Try to recall the last time you saw a jukebox. Maybe it was an old-fashioned, scroll-through-album cards one in a skeezy diner. Or perhaps one of those obnoxious touch-screen fiascos populating bars these days (the kids do hang out in bars still, right?). Whatever it was, I can guarantee you it did not contain what we’ve on tap this week.
Gene’s jamming to some Afropop, a genre I didn’t know I needed until he brought it to my attention just now. Pankin evaluates the Oscar nominees for Best Original Score. I’ve done my fair share of griping about the Oscars (mostly unabashedly ill-informed whining about the Best Picture category), but I’m at peace with the Best Original Score lineup. I’m happy to see someone articulate what each score does so well. And Jordasch’s been listening to crazy amounts of my favorite radio news quiz, Wait, Wait…Don’t Tell Me!
Try and find that kind of variety in your bowling alley’s Tim McGraw-machine.
Gene – Indestructible Afropop
I know I'm a little late to the game, but I found a copy of the Indestructible Beat of Soweto Vol. 1 over the weekend and have been listening to it ever since. It's really no wonder why Afropop has become such a lodestone in popular music recently; every track on this compilation is standout. It hit the US in 1986, the same year as Paul Simon's Graceland, and became a bigger commercial success than anyone imagined, probably in no small part because Ladysmith Black Mambazo contributes the final track. Shanachie Records was kind enough to included translated lyrics and considering how joyful the entire album is, it's amazing how many songs deal with marriage, anxiety about getting married or woes about marriage rituals. Newlywed or not, it's definitely worth your time.
Pankin – Oscars, A-hoy!
Seeing as we’re smack dab in the middle of Oscar season, I’ve decided to check out the music that was nominated in the Best Original Score category.
Avatar (James Horner, 8 noms, 1 win): Horner creates a recognizable riff to represent a sense of unbelievable wonder, which is woven together with his best take on otherworldly tribal rhythms and textures. The rest of the score is well-developed (if thematically pretty standard) symphonic background fare.
Sherlock Holmes (Hans Zimmer, 7 noms, 1 win): It’s nice to see an old Oscar favorite branch out into something different. I’ve always enjoyed his music, although a great deal of it he straight up pirated from himself. But his score for “Sherlock” is bouncy, quirky, melodically driven, and almost totally devoid of the bombastic-ness for which he’s known.
Up (Michael Giacchino, 2 noms): A masterwork of theme & variation, Giacchino takes a simple waltz theme and smoothes it out so as to either tug mercilessly at your heartstrings or beefs it up to go seamlessly with an action sequence. This one’s my pick in terms of pure musical and emotional merit.
Fantastic Mr. Fox (Alexandre Desplat, 3 noms): This delightful folksy romp perfectly captures the sensibilities of the children’s book on which the film was based while also staying true to the overall feel of a Wes Anderson project. The music can perfectly underscore a touching moment or let you know the characters are in danger without ever becoming unsettling.
The Hurt Locker (Marco Beltrami, 2 noms, & Buck Sanders): Eerie and dissonant sounds abound in this haunting score. I’m not sure whether it’s supposed to represent the barrenness of the desert or the sense of loneliness and terror accompanying such a harrowing profession, or both. I am sure that it’s pretty darn effective.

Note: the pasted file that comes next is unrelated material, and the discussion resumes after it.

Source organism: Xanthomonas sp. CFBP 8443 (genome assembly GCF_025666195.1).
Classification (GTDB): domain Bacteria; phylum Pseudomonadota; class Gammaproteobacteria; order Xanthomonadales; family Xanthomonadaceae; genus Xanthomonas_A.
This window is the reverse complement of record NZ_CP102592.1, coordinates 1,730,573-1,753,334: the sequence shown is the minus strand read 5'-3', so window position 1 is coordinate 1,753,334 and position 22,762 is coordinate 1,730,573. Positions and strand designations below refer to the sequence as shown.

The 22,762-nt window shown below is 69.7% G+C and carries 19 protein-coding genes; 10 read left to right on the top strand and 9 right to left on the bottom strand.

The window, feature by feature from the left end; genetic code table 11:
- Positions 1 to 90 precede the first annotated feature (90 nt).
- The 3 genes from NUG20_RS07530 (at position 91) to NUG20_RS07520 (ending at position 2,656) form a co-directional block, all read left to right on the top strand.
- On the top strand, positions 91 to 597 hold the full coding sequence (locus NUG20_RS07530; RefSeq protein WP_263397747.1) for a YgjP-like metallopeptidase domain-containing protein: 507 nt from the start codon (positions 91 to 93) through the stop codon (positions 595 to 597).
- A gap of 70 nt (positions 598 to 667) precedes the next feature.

Jordasch – Wait, Wait…Don’t Chow Me!
Why is all the music I listen to not actually music?
Because I was never given specific orders to cease discussion of my non-musical listening-habits, I'll continue to write about the stuff I listen to that doesn't involve singing or melody (I guess that could include metal/industrial noise, but I digress). My glorious return to a menial job stuffing envelopes has allowed me to listen to that GIGANTIC backlog of podcasts I have in iTunes. Actually, "had" is closer to the truth, since I chowed through my roughly 15 hours of Wait, Wait...Don't Tell Me! episodes from the past few months and am now in the process of making This American Life my bitch.
Wait, Wait seems to epitomize everything that's sublimely unhip about NPR: it's a game show (lame) featuring comedians/panelists,Hollywood Squares-style, (lame lame) telling topical jokes (more like Lame, Lame...Don't Tell Me!). But with its listener limerick challenges (led into by host Peter Sagal saying something like, "It's time for [announcer] Carl Kassel to dust off a copy of his favorite book, Rhyme and Punishment"), cheesy faux-journalistic theme music, and often inexplicable guests (Neil Sedaka?), Wait, Wait achieves a sort of perfect uncoolness. Where other modern game shows actually delude themselves into thinking they might be cool (see Howie Mandell's John-Travolta-in-his-last-two-movies goatee on Deal or No Deal), Wait, Wait goes straight for the dork jugular, wringing the guilt out of a guilty pleasure (the panelist comedy game show) simply by being self-aware. Sagal loves nothing more than a bad pun, except maybe poking fun at how "indoor" NPR listeners are ("Youth is wasted on you people"). Plus, instead of Whoopi Goldberg or that guy who hosted America's Funniest Home Videos who isn't Bob Sagat, we get writers for Real Time with Bill Maher,brilliant dysfunctional comedians, and the president of the Authors' Guild (who, incidentally, sounds like a drunk cowboy). And they're all weird-lookin', 'cuz it's radio! NPR, I could kiss you.
Oh yeah, and even though my iTunes seems to indicate I haven't been listening to shit that isn't a podcast lately, I seem to remember listening to some Sigur Ros and Randy Newman (Sail Away is my SHIT).